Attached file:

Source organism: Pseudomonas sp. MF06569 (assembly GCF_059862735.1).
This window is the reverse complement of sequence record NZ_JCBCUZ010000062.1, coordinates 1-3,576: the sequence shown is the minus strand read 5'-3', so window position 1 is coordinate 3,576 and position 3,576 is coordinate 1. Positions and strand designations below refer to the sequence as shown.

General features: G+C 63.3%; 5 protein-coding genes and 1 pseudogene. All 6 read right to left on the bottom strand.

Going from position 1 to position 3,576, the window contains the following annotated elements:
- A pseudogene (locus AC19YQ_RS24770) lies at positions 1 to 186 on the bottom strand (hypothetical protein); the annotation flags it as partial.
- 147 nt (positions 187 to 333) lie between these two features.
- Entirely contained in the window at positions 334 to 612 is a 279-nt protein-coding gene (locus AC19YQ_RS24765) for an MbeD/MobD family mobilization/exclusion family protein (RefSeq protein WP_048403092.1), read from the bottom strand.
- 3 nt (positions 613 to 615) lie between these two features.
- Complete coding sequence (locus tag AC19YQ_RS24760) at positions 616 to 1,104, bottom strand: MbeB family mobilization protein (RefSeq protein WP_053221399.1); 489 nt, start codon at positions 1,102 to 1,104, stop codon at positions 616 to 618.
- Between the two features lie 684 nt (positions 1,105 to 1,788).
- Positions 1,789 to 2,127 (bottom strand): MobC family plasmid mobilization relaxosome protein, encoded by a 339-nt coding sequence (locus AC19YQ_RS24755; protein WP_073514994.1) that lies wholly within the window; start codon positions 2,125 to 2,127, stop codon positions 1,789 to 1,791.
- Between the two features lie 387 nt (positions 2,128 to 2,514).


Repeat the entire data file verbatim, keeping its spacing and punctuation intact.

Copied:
Source organism: Pseudomonas sp. MF06569 (assembly GCF_059862735.1).
This window is the reverse complement of sequence record NZ_JCBCUZ010000062.1, coordinates 1-3,576: the sequence shown is the minus strand read 5'-3', so window position 1 is coordinate 3,576 and position 3,576 is coordinate 1. Positions and strand designations below refer to the sequence as shown.

General features: G+C 63.3%; 5 protein-coding genes and 1 pseudogene. All 6 read right to left on the bottom strand.

Going from position 1 to position 3,576, the window contains the following annotated elements:
- A pseudogene (locus AC19YQ_RS24770) lies at positions 1 to 186 on the bottom strand (hypothetical protein); the annotation flags it as partial.
- 147 nt (positions 187 to 333) lie between these two features.
- Entirely contained in the window at positions 334 to 612 is a 279-nt protein-coding gene (locus AC19YQ_RS24765) for an MbeD/MobD family mobilization/exclusion family protein (RefSeq protein WP_048403092.1), read from the bottom strand.
- 3 nt (positions 613 to 615) lie between these two features.
- Complete coding sequence (locus tag AC19YQ_RS24760) at positions 616 to 1,104, bottom strand: MbeB family mobilization protein (RefSeq protein WP_053221399.1); 489 nt, start codon at positions 1,102 to 1,104, stop codon at positions 616 to 618.
- Between the two features lie 684 nt (positions 1,105 to 1,788).
- Positions 1,789 to 2,127 (bottom strand): MobC family plasmid mobilization relaxosome protein, encoded by a 339-nt coding sequence (locus AC19YQ_RS24755; protein WP_073514994.1) that lies wholly within the window; start codon positions 2,125 to 2,127, stop codon positions 1,789 to 1,791.
- Between the two features lie 387 nt (positions 2,128 to 2,514).